Brandon Watson has been at Amazon for all of three months, and he admits he’s still in his honeymoon phase.
But he has a unique perspective on life at the Seattle company in part because of his history at Microsoft, where he was one of the leaders of the Windows Phone team. In a post on his personal blog today, Watson shares his thoughts on life at Amazon. It’s a detailed glimpse into a side of Amazon that isn’t generally visible to the outside world.
He’s careful not to explicitly compare it to his experience at Microsoft, but it will be hard for knowledgeable readers not to see the contrast — including the way Amazon conducts meetings (no PowerPoint!?); the management style Watson describes (low-key “teachable moments” vs. public confrontations); and the vending machines with credit-card readers (Microsoft is legendary for its free sodas).
A good chunk of the post is focused on the culture of meetings. Here’s one section that caught our attention …
The written word matters a lot more at Amazon than any place at which I have ever worked. In any meeting where a decision is to be made, or a review of any kind, there is a set document type which is to be used to drive the meeting. The topic is set ahead of time, and the meeting owner brings the document to the meeting.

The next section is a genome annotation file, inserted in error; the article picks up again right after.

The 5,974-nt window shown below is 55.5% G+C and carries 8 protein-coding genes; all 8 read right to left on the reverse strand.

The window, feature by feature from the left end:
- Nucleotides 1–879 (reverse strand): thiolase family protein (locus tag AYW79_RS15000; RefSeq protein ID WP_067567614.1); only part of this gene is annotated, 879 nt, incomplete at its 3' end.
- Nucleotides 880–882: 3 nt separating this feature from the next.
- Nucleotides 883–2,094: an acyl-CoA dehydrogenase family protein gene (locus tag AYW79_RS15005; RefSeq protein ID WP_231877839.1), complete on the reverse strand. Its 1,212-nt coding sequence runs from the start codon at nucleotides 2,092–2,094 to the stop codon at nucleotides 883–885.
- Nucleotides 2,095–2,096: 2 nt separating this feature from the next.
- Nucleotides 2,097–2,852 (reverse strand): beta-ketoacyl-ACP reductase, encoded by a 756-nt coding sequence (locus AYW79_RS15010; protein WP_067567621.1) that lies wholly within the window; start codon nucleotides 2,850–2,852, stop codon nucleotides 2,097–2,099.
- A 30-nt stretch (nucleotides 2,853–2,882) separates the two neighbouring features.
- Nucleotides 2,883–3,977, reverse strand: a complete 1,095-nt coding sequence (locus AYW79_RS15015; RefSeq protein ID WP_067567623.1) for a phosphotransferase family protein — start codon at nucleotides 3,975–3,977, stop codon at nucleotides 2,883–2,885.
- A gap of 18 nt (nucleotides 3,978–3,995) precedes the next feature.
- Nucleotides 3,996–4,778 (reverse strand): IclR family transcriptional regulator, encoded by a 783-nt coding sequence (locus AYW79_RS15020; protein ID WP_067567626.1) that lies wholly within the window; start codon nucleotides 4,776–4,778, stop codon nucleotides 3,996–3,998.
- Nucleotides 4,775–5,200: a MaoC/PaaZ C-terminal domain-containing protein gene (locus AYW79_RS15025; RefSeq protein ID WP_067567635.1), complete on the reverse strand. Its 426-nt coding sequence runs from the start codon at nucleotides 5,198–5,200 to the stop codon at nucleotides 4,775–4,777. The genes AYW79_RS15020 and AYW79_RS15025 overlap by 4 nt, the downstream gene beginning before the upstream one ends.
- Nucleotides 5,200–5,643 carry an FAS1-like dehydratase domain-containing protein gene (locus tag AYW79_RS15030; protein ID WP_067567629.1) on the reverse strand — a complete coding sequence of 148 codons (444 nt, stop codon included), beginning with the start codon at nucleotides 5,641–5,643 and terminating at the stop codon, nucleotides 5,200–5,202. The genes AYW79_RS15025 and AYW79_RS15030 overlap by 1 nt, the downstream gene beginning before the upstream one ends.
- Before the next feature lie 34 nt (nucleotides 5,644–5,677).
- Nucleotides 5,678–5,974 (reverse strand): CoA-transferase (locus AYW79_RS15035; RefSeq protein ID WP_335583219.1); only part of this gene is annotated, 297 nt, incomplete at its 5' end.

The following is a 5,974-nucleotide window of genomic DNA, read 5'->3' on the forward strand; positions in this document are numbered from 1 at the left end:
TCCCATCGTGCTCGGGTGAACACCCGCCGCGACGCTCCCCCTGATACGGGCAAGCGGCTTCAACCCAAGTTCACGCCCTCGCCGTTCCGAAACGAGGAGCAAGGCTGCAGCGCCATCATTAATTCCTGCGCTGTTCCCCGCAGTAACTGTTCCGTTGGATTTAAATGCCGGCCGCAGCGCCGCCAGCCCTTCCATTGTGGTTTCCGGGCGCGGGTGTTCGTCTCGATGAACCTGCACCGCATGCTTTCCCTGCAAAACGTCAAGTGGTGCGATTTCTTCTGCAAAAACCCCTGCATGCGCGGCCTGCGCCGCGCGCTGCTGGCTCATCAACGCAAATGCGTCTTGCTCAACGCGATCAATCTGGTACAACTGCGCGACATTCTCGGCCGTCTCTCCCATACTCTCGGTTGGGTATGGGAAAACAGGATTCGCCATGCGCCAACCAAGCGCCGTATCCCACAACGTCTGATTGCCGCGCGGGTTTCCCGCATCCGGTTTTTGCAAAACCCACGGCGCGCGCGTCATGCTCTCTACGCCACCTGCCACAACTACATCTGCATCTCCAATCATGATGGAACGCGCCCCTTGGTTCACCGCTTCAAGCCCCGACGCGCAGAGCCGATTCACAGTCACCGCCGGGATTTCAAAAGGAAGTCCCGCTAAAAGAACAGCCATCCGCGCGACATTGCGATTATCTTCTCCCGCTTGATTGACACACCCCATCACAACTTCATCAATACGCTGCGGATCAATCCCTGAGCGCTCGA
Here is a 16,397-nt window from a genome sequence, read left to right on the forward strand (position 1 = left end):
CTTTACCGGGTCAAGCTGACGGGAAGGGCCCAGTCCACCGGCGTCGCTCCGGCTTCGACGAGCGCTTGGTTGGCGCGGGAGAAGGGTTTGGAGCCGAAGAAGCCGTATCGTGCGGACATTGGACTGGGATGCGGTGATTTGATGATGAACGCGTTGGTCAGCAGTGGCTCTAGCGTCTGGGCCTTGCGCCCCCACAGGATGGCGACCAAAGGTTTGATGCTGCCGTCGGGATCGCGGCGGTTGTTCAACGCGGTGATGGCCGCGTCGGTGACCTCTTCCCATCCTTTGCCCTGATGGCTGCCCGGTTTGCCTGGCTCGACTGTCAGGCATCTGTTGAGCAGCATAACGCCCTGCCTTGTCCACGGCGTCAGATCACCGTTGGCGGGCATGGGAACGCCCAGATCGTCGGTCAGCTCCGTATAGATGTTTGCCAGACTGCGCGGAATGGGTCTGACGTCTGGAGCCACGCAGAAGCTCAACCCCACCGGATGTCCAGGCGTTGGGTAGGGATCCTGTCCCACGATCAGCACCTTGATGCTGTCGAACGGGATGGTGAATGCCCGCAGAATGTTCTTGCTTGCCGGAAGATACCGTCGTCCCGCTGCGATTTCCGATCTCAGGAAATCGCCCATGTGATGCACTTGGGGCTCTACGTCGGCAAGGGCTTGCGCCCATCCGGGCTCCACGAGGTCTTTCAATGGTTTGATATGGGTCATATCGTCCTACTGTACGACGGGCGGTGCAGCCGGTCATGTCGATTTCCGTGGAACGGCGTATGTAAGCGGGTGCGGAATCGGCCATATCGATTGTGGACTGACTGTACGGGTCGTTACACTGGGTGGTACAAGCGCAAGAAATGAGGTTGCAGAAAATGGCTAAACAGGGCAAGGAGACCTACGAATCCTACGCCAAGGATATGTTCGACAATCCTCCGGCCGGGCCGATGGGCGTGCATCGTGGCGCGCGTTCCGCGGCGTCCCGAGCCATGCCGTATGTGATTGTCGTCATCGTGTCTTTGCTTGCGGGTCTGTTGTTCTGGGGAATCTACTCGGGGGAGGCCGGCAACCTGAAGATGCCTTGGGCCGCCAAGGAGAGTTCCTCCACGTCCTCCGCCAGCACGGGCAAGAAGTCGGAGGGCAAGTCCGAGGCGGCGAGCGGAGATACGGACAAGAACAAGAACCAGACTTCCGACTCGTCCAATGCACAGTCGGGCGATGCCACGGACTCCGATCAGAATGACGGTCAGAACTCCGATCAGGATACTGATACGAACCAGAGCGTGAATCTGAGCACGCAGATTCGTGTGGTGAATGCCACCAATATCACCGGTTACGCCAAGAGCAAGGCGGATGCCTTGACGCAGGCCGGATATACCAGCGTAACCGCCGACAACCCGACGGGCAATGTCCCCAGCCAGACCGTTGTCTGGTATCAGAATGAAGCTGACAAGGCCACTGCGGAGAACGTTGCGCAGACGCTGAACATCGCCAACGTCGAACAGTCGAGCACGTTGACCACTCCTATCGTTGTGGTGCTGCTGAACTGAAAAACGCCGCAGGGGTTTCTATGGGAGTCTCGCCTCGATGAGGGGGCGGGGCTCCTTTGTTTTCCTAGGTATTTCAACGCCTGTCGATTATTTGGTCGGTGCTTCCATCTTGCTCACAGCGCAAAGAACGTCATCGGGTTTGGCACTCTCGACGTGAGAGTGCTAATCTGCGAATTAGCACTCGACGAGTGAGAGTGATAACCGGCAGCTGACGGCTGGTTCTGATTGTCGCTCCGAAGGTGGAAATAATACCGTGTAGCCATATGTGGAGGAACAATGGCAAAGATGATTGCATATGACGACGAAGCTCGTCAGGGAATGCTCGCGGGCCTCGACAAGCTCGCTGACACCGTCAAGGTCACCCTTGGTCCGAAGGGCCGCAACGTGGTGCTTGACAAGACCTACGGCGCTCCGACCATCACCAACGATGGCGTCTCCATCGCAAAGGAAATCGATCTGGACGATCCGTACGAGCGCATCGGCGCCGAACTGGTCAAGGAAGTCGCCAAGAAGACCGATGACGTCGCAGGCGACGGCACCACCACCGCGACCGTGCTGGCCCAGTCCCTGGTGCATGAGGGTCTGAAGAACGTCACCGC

What makes this process so interesting is that there is little to no preselling/politicking of decisions. By beginning meetings with a set time period to read the document (anywhere from 15 to 30 mins), the team can process the doc and an informed discussion can be had. The docs are limited to 2 pages for a shorter discussion, and to 6 pages for longer reviews. Appendices can be attached, most notably containing a FAQ. This structure forces clarity of thought, refined thinking, and organization of ideas. It’s easy to hide that you don’t know what you are talking about in a PowerPoint deck. Not so much in a 2 page Word doc.
I have to admit, when I was first being recruited and someone tried explaining this concept to me, I had a very strong adverse reaction. Not sure why. Maybe because it was different. Having now lived through a few doc creation exercises, I much prefer this as a device for driving decisions in a company where projects have many stakeholders.
Watson, who previously oversaw Windows Phone’s work with third-party app developers, oversees Kindle software for Amazon, focusing on product management for Kindle readers on third-party devices and the Kindle Fire table.